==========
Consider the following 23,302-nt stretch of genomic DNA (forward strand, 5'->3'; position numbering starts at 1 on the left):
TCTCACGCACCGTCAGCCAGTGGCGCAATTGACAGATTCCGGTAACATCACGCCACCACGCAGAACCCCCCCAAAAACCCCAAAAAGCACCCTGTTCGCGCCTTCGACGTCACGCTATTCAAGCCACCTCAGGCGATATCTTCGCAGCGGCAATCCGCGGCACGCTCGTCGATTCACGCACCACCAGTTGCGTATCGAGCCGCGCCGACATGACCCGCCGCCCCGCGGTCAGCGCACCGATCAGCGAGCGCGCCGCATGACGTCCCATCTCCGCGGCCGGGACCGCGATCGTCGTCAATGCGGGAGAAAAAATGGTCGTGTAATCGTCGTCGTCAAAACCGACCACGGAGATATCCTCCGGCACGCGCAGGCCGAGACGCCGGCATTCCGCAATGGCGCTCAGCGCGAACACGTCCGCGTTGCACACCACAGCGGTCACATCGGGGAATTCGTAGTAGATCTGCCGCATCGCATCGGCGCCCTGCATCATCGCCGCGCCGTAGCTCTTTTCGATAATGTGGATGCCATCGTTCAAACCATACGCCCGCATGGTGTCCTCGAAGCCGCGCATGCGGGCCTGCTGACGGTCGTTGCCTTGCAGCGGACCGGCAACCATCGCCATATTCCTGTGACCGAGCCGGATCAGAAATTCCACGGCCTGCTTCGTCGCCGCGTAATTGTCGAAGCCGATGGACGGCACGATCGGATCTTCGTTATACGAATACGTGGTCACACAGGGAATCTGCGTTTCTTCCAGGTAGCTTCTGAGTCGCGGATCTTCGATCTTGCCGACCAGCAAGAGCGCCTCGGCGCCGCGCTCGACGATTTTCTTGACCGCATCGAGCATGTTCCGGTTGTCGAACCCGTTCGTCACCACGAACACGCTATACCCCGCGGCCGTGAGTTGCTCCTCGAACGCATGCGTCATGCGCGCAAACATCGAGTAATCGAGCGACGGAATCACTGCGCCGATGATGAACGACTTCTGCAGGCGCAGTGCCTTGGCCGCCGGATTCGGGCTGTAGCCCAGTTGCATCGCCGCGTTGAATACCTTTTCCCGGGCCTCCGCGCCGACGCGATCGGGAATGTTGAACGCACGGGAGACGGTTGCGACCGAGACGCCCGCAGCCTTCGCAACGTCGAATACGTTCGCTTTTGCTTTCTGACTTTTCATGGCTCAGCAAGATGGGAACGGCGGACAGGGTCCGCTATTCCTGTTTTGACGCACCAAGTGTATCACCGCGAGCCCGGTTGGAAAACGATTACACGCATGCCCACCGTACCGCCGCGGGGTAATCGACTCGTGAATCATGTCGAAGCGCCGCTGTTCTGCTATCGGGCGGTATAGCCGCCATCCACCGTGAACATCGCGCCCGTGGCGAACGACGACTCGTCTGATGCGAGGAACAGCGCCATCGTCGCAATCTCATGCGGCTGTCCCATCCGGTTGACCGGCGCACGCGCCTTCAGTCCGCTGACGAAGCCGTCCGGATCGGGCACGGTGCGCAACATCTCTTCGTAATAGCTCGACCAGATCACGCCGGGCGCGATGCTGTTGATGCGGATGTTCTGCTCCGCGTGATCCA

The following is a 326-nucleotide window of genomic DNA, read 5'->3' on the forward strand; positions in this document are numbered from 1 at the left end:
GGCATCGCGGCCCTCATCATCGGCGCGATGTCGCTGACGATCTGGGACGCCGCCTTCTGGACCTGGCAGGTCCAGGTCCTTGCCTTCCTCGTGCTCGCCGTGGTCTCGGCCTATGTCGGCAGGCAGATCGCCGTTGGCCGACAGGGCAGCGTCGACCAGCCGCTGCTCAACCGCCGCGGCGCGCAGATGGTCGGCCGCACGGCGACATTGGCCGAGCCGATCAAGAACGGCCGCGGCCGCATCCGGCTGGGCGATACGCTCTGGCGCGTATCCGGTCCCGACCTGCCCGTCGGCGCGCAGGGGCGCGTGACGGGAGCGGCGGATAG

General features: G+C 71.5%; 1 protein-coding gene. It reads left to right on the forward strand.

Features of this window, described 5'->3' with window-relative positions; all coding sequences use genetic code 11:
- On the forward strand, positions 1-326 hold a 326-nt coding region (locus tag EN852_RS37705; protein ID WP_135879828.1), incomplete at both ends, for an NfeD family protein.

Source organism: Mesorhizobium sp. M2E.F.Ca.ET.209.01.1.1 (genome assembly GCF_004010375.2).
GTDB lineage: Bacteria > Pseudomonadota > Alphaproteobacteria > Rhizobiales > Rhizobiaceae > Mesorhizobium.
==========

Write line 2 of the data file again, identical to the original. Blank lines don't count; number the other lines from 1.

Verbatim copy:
TCTCACGCACCGTCAGCCAGTGGCGCAATTGACAGATTCCGGTAACATCACGCCACCACGCAGAACCCCCCCAAAAACCCCAAAAAGCACCCTGTTCGCGCCTTCGACGTCACGCTATTCAAGCCACCTCAGGCGATATCTTCGCAGCGGCAATCCGCGGCACGCTCGTCGATTCACGCACCACCAGTTGCGTATCGAGCCGCGCCGACATGACCCGCCGCCCCGCGGTCAGCGCACCGATCAGCGAGCGCGCCGCATGACGTCCCATCTCCGCGGCCGGGACCGCGATCGTCGTCAATGCGGGAGAAAAAATGGTCGTGTAATCGTCGTCGTCAAAACCGACCACGGAGATATCCTCCGGCACGCGCAGGCCGAGACGCCGGCATTCCGCAATGGCGCTCAGCGCGAACACGTCCGCGTTGCACACCACAGCGGTCACATCGGGGAATTCGTAGTAGATCTGCCGCATCGCATCGGCGCCCTGCATCATCGCCGCGCCGTAGCTCTTTTCGATAATGTGGATGCCATCGTTCAAACCATACGCCCGCATGGTGTCCTCGAAGCCGCGCATGCGGGCCTGCTGACGGTCGTTGCCTTGCAGCGGACCGGCAACCATCGCCATATTCCTGTGACCGAGCCGGATCAGAAATTCCACGGCCTGCTTCGTCGCCGCGTAATTGTCGAAGCCGATGGACGGCACGATCGGATCTTCGTTATACGAATACGTGGTCACACAGGGAATCTGCGTTTCTTCCAGGTAGCTTCTGAGTCGCGGATCTTCGATCTTGCCGACCAGCAAGAGCGCCTCGGCGCCGCGCTCGACGATTTTCTTGACCGCATCGAGCATGTTCCGGTTGTCGAACCCGTTCGTCACCACGAACACGCTATACCCCGCGGCCGTGAGTTGCTCCTCGAACGCATGCGTCATGCGCGCAAACATCGAGTAATCGAGCGACGGAATCACTGCGCCGATGATGAACGACTTCTGCAGGCGCAGTGCCTTGGCCGCCGGATTCGGGCTGTAGCCCAGTTGCATCGCCGCGTTGAATACCTTTTCCCGGGCCTCCGCGCCGACGCGATCGGGAATGTTGAACGCACGGGAGACGGTTGCGACCGAGACGCCCGCAGCCTTCGCAACGTCGAATACGTTCGCTTTTGCTTTCTGACTTTTCATGGCTCAGCAAGATGGGAACGGCGGACAGGGTCCGCTATTCCTGTTTTGACGCACCAAGTGTATCACCGCGAGCCCGGTTGGAAAACGATTACACGCATGCCCACCGTACCGCCGCGGGGTAATCGACTCGTGAATCATGTCGAAGCGCCGCTGTTCTGCTATCGGGCGGTATAGCCGCCATCCACCGTGAACATCGCGCCCGTGGCGAACGACGACTCGTCTGATGCGAGGAACAGCGCCATCGTCGCAATCTCATGCGGCTGTCCCATCCGGTTGACCGGCGCACGCGCCTTCAGTCCGCTGACGAAGCCGTCCGGATCGGGCACGGTGCGCAACATCTCTTCGTAATAGCTCGACCAGATCACGCCGGGCGCGATGCTGTTGATGCGGATGTTCTGCTCCGCGTGATCCA